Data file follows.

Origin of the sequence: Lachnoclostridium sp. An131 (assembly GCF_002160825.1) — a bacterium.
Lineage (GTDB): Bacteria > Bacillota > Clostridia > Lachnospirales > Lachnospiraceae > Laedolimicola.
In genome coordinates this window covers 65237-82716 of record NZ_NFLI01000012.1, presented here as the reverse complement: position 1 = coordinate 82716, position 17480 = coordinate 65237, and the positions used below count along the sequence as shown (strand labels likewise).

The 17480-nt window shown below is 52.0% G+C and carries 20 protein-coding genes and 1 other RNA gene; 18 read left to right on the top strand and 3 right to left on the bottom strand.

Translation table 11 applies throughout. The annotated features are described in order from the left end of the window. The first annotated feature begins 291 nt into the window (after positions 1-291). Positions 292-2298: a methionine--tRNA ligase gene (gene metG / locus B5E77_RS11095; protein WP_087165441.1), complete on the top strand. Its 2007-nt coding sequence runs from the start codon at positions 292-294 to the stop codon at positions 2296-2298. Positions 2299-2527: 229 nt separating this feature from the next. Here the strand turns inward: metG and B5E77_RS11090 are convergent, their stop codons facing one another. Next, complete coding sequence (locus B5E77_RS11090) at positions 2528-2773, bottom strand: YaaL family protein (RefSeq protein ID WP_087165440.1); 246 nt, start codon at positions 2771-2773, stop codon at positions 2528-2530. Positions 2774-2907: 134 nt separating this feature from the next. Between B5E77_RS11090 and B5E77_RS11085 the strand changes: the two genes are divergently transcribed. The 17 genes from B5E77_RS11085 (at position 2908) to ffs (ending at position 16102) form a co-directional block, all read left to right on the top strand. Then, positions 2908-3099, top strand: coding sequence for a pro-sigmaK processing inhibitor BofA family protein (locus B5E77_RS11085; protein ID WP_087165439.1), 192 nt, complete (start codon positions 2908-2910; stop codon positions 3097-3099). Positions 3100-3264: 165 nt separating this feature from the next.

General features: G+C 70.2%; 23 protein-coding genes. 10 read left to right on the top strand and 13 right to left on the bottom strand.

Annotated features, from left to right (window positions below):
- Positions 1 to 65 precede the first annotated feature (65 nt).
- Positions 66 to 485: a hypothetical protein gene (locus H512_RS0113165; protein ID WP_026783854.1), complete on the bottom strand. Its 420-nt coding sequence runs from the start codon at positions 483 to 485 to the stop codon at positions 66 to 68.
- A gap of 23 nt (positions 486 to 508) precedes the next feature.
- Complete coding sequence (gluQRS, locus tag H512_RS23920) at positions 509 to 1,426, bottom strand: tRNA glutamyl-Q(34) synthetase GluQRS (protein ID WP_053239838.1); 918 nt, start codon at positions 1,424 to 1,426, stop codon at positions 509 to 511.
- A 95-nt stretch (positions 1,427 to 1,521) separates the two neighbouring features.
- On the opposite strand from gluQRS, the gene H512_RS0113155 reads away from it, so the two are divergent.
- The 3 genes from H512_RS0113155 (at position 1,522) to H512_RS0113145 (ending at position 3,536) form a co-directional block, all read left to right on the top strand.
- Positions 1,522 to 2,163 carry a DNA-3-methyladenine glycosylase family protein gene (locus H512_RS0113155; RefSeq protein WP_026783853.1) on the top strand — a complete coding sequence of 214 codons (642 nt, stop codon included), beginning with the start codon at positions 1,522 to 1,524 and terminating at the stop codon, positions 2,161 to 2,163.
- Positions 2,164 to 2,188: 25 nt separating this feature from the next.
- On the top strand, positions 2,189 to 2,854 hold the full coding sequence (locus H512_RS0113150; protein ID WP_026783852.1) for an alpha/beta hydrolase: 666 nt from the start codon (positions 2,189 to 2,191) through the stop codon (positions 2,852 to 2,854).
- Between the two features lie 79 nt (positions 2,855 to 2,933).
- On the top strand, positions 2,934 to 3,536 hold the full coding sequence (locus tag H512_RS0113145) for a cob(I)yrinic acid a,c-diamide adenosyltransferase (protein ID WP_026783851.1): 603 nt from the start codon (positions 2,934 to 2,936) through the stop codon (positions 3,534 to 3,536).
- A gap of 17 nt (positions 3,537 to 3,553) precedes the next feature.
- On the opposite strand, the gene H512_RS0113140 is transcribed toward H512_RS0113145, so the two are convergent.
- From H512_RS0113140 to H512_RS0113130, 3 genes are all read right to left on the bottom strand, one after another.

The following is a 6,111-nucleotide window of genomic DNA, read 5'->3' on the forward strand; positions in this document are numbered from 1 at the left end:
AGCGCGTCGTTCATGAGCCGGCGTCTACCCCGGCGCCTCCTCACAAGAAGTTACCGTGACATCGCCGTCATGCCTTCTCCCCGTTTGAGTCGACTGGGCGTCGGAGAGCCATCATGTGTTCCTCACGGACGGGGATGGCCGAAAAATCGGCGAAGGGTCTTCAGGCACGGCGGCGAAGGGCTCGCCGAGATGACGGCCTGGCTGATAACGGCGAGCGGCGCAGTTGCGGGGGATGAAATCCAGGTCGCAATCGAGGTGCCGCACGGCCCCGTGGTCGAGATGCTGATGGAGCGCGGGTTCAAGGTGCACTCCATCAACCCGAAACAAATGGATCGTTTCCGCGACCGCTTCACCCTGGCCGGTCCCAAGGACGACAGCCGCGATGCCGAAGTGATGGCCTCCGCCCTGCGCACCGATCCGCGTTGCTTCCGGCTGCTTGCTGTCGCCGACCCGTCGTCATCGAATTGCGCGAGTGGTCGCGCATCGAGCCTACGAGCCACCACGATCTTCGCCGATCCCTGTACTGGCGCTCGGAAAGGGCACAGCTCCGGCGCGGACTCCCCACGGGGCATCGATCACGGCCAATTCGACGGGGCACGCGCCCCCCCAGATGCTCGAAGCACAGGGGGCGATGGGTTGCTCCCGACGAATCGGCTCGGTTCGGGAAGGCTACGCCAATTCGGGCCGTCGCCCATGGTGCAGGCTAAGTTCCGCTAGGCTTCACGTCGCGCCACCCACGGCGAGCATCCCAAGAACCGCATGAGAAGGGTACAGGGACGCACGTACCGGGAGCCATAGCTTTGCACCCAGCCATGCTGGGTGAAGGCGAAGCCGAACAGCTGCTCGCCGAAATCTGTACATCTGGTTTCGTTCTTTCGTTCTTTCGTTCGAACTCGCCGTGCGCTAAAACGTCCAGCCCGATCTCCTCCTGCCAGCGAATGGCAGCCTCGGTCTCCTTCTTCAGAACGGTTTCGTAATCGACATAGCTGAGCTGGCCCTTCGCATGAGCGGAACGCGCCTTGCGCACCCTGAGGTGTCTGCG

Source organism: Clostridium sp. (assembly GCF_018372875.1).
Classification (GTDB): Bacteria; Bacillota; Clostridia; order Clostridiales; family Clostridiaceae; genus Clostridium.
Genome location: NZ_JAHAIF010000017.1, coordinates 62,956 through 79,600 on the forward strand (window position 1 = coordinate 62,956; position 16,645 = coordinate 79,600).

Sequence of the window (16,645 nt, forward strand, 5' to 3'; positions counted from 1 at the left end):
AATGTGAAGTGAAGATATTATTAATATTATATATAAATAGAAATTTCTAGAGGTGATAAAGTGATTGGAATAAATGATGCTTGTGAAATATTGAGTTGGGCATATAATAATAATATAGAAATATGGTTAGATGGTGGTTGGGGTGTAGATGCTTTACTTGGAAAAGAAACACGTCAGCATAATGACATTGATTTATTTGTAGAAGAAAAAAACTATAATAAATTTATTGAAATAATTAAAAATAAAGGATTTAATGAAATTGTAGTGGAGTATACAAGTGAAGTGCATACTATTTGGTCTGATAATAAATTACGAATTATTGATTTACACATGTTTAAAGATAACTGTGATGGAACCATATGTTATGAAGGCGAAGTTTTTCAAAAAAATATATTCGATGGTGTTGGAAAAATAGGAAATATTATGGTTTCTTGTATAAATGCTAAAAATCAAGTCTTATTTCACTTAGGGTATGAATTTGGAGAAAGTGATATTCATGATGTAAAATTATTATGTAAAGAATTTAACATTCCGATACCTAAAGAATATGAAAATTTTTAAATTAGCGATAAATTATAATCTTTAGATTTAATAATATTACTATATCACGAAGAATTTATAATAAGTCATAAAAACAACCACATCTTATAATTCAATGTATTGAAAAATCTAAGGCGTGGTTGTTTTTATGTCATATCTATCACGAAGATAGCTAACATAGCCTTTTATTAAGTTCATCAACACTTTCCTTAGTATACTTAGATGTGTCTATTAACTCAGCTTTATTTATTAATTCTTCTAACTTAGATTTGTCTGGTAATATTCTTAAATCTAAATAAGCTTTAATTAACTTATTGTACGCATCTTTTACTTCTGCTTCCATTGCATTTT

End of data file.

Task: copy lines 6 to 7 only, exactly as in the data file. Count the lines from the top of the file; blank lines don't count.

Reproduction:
General features: G+C 70.2%; 23 protein-coding genes. 10 read left to right on the top strand and 13 right to left on the bottom strand.

Annotated features, from left to right (window positions below):